The problem is that with KaL this form of emulation doesn't work properly, because KaL requires "update cycling" and judging by past updates, seems to be really dependent on manual updates. And I'm not saying this for just card/event purposes, but also for error checking purposes. We'll backtrack a little to when RoM died.



So, when RoM went down, people that were datamining RoM confirmed (we had one person that did it so that we could get an asset rip, that same person was also the one that provided most of the images for the RoM card wiki) that the fundamental base of RoM is the same as KaL, which is the same as the Chinese and Japanese servers. The difference really comes down to individual server end manipulation - but it resulted in a lot of card data that never got used, or settings that never got implemented (because the data was downloaded and the options were there, but choices were made to ignore them).

For instance, the Japanese server expanded their Tower Shop to include a bunch of weird cards that I think only the Chinese server had. Neither RoM nor KaL had this. There's actually a very clear distinction in the datamine of some cards being from the "Japanese" set, and the Japanese wiki for their version of KaL confirms the technical changes. The idea of "specific/theme packs" also originates from the Japanese server, though I think the Chinese server may have done it as well since it's a fairly common gacha technique anyways.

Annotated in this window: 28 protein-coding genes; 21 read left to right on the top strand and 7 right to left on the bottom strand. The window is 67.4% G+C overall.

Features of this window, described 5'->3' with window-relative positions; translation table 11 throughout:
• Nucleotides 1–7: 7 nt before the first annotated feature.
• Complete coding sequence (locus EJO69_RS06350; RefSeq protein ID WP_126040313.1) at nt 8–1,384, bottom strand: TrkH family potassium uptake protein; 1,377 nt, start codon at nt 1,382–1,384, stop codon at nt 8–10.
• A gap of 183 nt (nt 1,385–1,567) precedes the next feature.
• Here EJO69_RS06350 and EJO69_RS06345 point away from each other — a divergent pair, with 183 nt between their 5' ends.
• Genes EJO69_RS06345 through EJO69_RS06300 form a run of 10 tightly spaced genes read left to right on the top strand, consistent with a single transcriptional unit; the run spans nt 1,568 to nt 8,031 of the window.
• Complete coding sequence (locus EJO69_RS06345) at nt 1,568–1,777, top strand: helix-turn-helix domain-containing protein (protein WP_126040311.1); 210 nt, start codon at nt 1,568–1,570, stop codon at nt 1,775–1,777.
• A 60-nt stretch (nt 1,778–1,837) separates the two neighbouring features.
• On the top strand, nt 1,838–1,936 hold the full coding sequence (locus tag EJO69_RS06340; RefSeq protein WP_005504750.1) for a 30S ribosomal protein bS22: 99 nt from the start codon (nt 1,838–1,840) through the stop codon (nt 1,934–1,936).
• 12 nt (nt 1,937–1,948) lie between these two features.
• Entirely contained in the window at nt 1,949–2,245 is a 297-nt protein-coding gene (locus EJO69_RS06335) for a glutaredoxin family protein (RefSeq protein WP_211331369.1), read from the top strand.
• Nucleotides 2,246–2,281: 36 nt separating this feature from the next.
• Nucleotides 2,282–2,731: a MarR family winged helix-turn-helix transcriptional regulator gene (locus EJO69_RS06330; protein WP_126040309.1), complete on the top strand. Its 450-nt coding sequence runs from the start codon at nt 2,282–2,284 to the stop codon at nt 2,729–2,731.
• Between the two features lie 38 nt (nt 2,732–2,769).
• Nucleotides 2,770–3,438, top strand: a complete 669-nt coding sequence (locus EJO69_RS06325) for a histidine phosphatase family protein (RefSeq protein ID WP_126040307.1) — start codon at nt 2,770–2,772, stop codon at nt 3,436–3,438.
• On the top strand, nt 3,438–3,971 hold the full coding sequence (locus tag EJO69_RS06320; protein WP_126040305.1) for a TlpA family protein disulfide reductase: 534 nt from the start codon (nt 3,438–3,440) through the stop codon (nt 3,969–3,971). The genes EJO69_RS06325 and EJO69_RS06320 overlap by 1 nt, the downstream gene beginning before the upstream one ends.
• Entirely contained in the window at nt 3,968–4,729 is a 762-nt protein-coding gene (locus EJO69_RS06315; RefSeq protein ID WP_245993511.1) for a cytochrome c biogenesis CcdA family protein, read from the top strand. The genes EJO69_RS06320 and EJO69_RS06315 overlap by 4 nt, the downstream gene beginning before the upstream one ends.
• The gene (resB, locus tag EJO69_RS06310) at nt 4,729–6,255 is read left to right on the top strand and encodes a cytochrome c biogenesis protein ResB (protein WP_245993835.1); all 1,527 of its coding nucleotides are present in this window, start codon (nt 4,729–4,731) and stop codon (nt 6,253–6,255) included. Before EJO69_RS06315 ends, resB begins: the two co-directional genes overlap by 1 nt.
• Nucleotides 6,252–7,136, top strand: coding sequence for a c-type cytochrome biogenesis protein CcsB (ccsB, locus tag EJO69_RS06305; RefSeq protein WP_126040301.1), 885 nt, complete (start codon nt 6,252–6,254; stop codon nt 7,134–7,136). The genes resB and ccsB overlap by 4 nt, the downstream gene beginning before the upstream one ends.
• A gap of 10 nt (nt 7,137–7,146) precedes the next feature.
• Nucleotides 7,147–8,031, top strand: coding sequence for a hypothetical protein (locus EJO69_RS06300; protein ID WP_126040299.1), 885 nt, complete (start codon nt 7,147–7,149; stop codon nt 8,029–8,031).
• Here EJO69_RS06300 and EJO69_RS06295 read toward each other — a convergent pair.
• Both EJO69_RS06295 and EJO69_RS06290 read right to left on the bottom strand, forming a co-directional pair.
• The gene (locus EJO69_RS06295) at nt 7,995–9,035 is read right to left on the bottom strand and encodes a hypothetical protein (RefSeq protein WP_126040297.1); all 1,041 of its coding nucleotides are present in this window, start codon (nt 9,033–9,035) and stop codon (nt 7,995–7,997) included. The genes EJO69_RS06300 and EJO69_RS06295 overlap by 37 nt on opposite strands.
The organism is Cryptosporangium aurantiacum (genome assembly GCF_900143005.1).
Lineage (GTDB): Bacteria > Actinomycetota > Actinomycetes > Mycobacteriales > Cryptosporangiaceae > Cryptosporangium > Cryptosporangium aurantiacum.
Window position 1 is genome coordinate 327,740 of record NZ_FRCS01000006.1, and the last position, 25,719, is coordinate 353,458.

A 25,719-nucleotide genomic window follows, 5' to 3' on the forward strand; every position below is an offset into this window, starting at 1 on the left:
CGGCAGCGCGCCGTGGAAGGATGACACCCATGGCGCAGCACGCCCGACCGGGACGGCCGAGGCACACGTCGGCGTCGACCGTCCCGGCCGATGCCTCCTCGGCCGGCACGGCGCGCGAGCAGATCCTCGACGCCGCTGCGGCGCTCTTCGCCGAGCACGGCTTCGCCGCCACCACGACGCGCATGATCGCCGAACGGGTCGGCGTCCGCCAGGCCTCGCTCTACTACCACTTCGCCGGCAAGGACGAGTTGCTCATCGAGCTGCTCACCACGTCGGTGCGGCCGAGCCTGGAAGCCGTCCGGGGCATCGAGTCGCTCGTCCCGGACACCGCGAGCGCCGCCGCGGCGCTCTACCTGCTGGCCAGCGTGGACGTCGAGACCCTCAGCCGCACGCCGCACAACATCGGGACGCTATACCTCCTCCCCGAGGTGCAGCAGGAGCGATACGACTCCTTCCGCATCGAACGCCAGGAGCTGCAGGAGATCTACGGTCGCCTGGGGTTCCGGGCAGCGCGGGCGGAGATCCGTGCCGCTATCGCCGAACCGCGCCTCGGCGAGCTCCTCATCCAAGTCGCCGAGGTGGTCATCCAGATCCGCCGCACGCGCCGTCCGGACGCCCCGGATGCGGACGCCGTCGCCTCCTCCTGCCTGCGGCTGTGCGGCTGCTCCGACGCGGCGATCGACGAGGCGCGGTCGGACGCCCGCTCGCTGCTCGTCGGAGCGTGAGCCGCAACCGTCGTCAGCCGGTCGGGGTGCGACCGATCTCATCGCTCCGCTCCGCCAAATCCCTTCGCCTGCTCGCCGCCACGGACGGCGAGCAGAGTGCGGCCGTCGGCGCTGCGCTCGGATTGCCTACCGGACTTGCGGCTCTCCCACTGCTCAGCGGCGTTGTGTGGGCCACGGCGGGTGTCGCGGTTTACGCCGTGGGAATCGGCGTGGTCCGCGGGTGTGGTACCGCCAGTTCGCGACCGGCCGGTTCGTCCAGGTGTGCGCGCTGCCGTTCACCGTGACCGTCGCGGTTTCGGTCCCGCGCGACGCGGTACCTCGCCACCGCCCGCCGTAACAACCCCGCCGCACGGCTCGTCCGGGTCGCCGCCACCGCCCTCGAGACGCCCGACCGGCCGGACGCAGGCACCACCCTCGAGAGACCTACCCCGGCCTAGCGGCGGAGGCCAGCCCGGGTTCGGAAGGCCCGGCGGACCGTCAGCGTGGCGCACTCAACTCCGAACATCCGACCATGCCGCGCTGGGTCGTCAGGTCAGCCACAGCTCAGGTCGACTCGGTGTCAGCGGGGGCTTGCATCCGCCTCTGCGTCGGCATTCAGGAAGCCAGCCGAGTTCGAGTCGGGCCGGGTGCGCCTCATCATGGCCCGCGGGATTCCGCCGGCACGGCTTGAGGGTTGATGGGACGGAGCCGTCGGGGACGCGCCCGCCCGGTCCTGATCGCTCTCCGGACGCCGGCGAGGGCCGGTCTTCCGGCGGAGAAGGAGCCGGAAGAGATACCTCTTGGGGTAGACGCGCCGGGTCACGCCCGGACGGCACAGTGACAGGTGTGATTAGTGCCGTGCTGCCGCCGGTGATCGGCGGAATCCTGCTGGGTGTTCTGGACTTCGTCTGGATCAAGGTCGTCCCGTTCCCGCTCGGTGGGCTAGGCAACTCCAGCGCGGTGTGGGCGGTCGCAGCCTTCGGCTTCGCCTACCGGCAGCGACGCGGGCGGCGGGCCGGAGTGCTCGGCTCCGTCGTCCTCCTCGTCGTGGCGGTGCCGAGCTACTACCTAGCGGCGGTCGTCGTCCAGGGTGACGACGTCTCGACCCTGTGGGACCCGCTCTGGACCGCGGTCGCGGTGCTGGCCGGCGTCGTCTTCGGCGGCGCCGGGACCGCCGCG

The Chinese server handles updates differently, but they're basically "leading" as far as updates go because they have the largest card pool and constantly add more to force the whales to move.

On a lesser scale, RoM modified their foundation data a little to include extra rewards for PvP weekly, changed up their League, and also their daily log in rewards.

So basically what this means is that even if you did theoretically clone KaL entirely and mimiced server behaviour, you'd still have an issue figuring out how to mimic the administrator side and implement patches to keep things running. Basically you'd have to program the game manually (and we know they do this a lot, because of all the manual typos that occur in cards, as well as the bugs that show up for individual cards on some servers but not others - basically problems that were fixed elsewhere aren't fixed in specific servers). There's also an issue when it comes to graphical overflow - if you tried to insert all of the extra dungeons in at the same time there are generally overflow errors that start chewing on memory. Some computers that don't handle flash well can already experience some of the errors just looking at the card gallery alone. On RoM, some of their cards were exacerbate this problem.

Long story short, emulating KaL would be a nightmare and then some.

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  • "Darthen" started this thread

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Wednesday, June 26th 2019, 11:14pm

For sure --